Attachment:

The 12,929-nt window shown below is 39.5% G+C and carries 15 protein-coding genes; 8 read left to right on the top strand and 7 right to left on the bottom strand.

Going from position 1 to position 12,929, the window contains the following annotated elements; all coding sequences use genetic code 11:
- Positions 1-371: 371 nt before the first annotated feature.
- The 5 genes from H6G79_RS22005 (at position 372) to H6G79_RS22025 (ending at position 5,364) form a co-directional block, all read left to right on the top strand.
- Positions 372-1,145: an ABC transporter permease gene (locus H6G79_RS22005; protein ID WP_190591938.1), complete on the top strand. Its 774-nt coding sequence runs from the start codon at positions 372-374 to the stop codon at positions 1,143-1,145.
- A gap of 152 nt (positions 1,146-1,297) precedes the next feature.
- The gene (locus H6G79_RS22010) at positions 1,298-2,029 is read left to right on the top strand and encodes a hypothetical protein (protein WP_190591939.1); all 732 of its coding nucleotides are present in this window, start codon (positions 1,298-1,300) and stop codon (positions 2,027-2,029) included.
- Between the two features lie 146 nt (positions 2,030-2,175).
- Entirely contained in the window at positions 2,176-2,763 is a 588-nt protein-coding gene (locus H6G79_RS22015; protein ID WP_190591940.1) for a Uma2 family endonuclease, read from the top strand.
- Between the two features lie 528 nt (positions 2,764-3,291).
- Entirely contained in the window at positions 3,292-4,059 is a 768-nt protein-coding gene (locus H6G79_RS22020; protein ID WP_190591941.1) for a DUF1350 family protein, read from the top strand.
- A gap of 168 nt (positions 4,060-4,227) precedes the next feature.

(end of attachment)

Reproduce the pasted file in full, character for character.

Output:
The 12,929-nt window shown below is 39.5% G+C and carries 15 protein-coding genes; 8 read left to right on the top strand and 7 right to left on the bottom strand.

Going from position 1 to position 12,929, the window contains the following annotated elements; all coding sequences use genetic code 11:
- Positions 1-371: 371 nt before the first annotated feature.
- The 5 genes from H6G79_RS22005 (at position 372) to H6G79_RS22025 (ending at position 5,364) form a co-directional block, all read left to right on the top strand.
- Positions 372-1,145: an ABC transporter permease gene (locus H6G79_RS22005; protein ID WP_190591938.1), complete on the top strand. Its 774-nt coding sequence runs from the start codon at positions 372-374 to the stop codon at positions 1,143-1,145.
- A gap of 152 nt (positions 1,146-1,297) precedes the next feature.
- The gene (locus H6G79_RS22010) at positions 1,298-2,029 is read left to right on the top strand and encodes a hypothetical protein (protein WP_190591939.1); all 732 of its coding nucleotides are present in this window, start codon (positions 1,298-1,300) and stop codon (positions 2,027-2,029) included.
- Between the two features lie 146 nt (positions 2,030-2,175).
- Entirely contained in the window at positions 2,176-2,763 is a 588-nt protein-coding gene (locus H6G79_RS22015; protein ID WP_190591940.1) for a Uma2 family endonuclease, read from the top strand.
- Between the two features lie 528 nt (positions 2,764-3,291).
- Entirely contained in the window at positions 3,292-4,059 is a 768-nt protein-coding gene (locus H6G79_RS22020; protein ID WP_190591941.1) for a DUF1350 family protein, read from the top strand.
- A gap of 168 nt (positions 4,060-4,227) precedes the next feature.